I have a policy of not enforcing attendance in my IIMB class. My view is that it’s better to have a small class of dedicated students rather than a large class of students who don’t want to be there. One of the upsides of this policy is that there has been no in-class sleeping. Almost. I caught one guy sleeping last week, in what was session 16 (out of 20). Considering that my classes are between 8 and 9:30 am on Mondays and Tuesdays, I like to take credit for it.
I also like to take credit for the fact that despite not enforcing attendance, attendance has been healthy. There have usually been between 40 and 50 students in each class (yes, I count, when I’ve bamboozled them with a question and the class has gone all quiet), skewed towards the latter number. Considering that there are 60 students registered for the course, this translates to a pretty healthy percentage. So perhaps I’ve been doing something right.
The interesting thing to note is that where there are about 45 people in each class, it’s never the same set of 45. I don’t think there’s a single student who’s attended all of my classes. However, people appear and disappear in a kind of random uncoordinated fashion, and the class attendance has remained in the forties, until last week that is. This had conditioned me into expecting a rather large class each time I climbed up that long flight of stairs to get into class.
While there were many causes of the 2008 financial crisis, one of the prime reasons shit hit the fan then was that CDOs (collateralised debt obligations) blew up. CDOs were an (at one point in time) innovative way of repackaging receivables (home loans or auto loans or credit card bills) so as to create a set of instruments of varying credit ratings.
To explain it in the simplest way, let’s say I’ve lent money to a 100 people and each owes me a rupee each month. So I expect to get a hundred rupees each month. Now I carve it up into tranches and let’s say I promise Alice the “first 60 rupees” I receive each month. In return she pays me a fee. Bob will get the “next 20 rupees”, again for a fee. Note that if fewer than 60 people pay me this month, Bob gets nothing. Let’s say Eve gets the next 10 rupees, so in case less than 80 people pay up, Eve gets nothing. So this is very risky, and Eve pays much less for her tranche than Bob pays for his which is in turn much less than what Alice pays for hers. The last 10 rupees is so risky that no one will buy it and so I hold it.
Let’s assume that about 85 to 90 people have been paying on their loans each month. Not the same people, but different, like in my class. Both Alice and Bob are getting paid in full each month, and the return is pretty impressive considering the high ratings of the instruments they hold (yes these tranches got rated, and the best tranche (Alice’s) would typically get AAA, or as good as government bonds). So Alice and Bob make a fortune. Until the shit hits the fan that is.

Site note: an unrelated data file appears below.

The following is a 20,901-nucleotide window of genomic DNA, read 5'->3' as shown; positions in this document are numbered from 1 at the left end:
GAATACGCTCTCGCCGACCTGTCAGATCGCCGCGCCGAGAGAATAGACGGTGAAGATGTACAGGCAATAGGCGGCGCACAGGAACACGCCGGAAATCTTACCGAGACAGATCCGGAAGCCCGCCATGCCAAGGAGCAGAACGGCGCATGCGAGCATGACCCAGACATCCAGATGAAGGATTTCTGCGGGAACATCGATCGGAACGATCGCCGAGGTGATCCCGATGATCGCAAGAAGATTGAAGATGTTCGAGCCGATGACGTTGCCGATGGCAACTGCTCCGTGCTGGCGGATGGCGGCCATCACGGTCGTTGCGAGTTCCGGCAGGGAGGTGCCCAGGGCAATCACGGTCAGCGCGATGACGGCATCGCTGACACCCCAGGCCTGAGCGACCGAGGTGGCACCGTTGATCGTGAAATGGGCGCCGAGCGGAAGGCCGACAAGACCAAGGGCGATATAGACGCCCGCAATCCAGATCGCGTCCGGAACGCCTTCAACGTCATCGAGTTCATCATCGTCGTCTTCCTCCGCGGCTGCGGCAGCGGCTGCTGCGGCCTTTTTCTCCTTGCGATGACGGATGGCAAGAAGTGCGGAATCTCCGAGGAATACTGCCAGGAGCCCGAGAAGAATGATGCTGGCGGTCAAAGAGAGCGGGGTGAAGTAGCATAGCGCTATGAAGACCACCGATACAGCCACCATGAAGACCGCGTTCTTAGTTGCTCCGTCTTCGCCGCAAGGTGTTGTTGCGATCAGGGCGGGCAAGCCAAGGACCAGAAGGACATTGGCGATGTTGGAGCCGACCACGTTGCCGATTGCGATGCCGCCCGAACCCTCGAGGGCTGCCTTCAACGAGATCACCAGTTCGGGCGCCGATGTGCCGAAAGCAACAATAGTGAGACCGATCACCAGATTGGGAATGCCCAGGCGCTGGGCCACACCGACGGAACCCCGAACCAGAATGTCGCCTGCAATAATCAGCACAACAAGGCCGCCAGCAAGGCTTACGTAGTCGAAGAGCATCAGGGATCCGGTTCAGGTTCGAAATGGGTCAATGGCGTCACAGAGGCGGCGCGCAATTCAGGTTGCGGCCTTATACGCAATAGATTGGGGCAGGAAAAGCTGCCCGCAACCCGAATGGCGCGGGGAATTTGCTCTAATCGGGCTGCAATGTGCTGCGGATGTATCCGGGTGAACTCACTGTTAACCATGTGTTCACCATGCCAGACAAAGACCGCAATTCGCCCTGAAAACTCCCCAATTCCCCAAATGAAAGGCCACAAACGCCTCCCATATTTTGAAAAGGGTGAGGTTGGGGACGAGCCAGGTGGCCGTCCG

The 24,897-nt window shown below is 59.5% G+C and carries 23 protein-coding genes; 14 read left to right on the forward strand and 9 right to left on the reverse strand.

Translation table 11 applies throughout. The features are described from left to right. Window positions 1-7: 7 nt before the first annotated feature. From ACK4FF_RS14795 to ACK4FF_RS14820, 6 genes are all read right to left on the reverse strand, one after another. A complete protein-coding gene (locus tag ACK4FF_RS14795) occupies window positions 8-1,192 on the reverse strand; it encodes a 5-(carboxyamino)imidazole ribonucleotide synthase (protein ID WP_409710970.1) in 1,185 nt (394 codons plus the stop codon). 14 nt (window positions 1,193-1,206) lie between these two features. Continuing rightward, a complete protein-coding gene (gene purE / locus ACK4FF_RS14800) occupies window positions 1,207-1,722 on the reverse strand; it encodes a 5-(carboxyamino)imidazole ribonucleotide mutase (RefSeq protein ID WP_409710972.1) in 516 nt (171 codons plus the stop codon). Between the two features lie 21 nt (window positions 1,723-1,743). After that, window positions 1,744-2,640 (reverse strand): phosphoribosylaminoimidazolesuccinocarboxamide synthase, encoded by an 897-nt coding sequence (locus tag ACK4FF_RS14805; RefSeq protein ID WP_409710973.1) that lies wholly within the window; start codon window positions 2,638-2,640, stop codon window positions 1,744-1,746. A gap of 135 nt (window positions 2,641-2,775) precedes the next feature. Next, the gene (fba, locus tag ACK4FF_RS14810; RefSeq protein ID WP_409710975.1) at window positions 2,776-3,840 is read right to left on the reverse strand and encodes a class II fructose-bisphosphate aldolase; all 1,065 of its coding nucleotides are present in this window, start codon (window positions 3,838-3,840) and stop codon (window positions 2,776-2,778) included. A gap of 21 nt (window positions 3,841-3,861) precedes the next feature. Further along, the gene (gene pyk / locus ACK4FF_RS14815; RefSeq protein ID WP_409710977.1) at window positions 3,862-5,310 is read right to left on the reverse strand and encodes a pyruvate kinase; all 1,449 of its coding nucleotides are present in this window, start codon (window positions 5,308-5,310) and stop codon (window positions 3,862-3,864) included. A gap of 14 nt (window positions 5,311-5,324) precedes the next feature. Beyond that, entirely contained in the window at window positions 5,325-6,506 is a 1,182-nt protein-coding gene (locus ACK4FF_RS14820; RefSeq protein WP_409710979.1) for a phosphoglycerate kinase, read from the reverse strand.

The factor that led to healthy attendance in my IIMB class and what kept Alice and Bob getting supernormal returns was the same – “correlation”. The basic assumption in CDO markets was that home loans were uncorrelated – my default had nothing to do with your default. So both of us defaulting together is unlikely. When between 10 and 15 people are defaulting each month, that 40 (or even 20) people will default together in a given month has very low probability. Which is what kept Alice and Bob happy. It was similar in my IIMB class – the reason I bunk is uncorrelated to the reason you bunk, so lack of correlation in bunking means there is a healthy attendance in my class each day.
The problem in both cases, as you might have guessed, is that correlations started moving from zero to one. On Sunday and Monday night this week, they had “club selections” on IIMB campus. Basically IIMB has this fraud concept called clubs (which do nothing), which recruiters value for reasons I don’t know, and so students take them seriously. And each year’s officebearers are appointed by the previous year’s officebearers, and thus you have interviews. And so these interviews went on till late on Monday morning. People were tired, and some decided to bunk due to that. Suddenly, there was correlation in bunking! And attendance plummeted. Yesterday there were 10 people in class. Today perhaps 12. Having got used to a class of 45, I got a bit psyched out! Not much damage was done, though.
The damage was much greater in the other case. In 2008, the Federal Reserve raised rates, thanks to which banks increased rates on home loans. The worst borrowers defaulted, because of which home prices fell, which is when shit truly hit the fan. The fall in home prices meant that many homes were now worth less than the debt outstanding on them, so it became rational for homeowners to default on their loans. This meant that defaults were now getting correlated! And so rather than 85 people paying in a month, maybe 45 people paid. Bob got wiped out. Alice lost heavily, too.
This was not all. Other people had bet on how much Alice would get paid. And when she didn’t get paid in full, these people lost a lot of money. And then they defaulted. And it set off a cascade. No one was willing to trade with anyone any more. Lehman brothers couldn’t even put a value on the so-called “toxic assets” they held. The whole system collapsed.
It is uncanny how two disparate events such as people bunking my class and the 2008 financial crisis are correlated. And there – correlation rears its ugly head once again!